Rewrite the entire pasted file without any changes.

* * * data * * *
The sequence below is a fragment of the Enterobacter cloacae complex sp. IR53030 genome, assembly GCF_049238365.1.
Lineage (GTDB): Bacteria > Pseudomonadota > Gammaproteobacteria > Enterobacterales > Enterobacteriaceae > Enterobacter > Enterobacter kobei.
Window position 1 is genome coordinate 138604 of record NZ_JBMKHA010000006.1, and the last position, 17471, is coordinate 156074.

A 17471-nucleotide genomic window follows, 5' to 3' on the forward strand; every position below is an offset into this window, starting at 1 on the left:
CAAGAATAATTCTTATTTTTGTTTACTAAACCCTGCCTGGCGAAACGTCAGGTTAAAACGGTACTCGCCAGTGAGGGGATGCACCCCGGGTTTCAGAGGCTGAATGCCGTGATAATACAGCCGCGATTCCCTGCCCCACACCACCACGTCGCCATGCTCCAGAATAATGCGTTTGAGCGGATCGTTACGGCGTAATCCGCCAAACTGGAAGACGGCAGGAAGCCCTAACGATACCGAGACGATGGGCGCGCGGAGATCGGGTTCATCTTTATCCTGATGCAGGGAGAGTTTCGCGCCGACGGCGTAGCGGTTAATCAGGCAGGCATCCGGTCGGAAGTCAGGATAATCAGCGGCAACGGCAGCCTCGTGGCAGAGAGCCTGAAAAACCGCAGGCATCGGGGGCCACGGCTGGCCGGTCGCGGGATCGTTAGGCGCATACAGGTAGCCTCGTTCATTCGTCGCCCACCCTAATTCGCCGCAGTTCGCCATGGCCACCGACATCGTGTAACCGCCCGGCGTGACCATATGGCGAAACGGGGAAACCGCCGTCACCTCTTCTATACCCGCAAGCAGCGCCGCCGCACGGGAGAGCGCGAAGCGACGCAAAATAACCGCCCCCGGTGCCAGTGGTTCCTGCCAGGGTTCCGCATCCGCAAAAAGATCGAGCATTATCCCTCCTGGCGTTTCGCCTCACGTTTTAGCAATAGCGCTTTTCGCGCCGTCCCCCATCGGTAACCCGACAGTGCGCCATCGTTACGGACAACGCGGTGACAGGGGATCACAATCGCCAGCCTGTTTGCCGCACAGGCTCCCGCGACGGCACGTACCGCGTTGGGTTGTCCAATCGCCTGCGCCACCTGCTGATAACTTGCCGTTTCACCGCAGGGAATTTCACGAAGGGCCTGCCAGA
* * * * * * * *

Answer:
The sequence below is a fragment of the Enterobacter cloacae complex sp. IR53030 genome, assembly GCF_049238365.1.
Lineage (GTDB): Bacteria > Pseudomonadota > Gammaproteobacteria > Enterobacterales > Enterobacteriaceae > Enterobacter > Enterobacter kobei.
Window position 1 is genome coordinate 138604 of record NZ_JBMKHA010000006.1, and the last position, 17471, is coordinate 156074.

A 17471-nucleotide genomic window follows, 5' to 3' on the forward strand; every position below is an offset into this window, starting at 1 on the left:
CAAGAATAATTCTTATTTTTGTTTACTAAACCCTGCCTGGCGAAACGTCAGGTTAAAACGGTACTCGCCAGTGAGGGGATGCACCCCGGGTTTCAGAGGCTGAATGCCGTGATAATACAGCCGCGATTCCCTGCCCCACACCACCACGTCGCCATGCTCCAGAATAATGCGTTTGAGCGGATCGTTACGGCGTAATCCGCCAAACTGGAAGACGGCAGGAAGCCCTAACGATACCGAGACGATGGGCGCGCGGAGATCGGGTTCATCTTTATCCTGATGCAGGGAGAGTTTCGCGCCGACGGCGTAGCGGTTAATCAGGCAGGCATCCGGTCGGAAGTCAGGATAATCAGCGGCAACGGCAGCCTCGTGGCAGAGAGCCTGAAAAACCGCAGGCATCGGGGGCCACGGCTGGCCGGTCGCGGGATCGTTAGGCGCATACAGGTAGCCTCGTTCATTCGTCGCCCACCCTAATTCGCCGCAGTTCGCCATGGCCACCGACATCGTGTAACCGCCCGGCGTGACCATATGGCGAAACGGGGAAACCGCCGTCACCTCTTCTATACCCGCAAGCAGCGCCGCCGCACGGGAGAGCGCGAAGCGACGCAAAATAACCGCCCCCGGTGCCAGTGGTTCCTGCCAGGGTTCCGCATCCGCAAAAAGATCGAGCATTATCCCTCCTGGCGTTTCGCCTCACGTTTTAGCAATAGCGCTTTTCGCGCCGTCCCCCATCGGTAACCCGACAGTGCGCCATCGTTACGGACAACGCGGTGACAGGGGATCACAATCGCCAGCCTGTTTGCCGCACAGGCTCCCGCGACGGCACGTACCGCGTTGGGTTGTCCAATCGCCTGCGCCACCTGCTGATAACTTGCCGTTTCACCGCAGGGAATTTCACGAAGGGCCTGCCAGA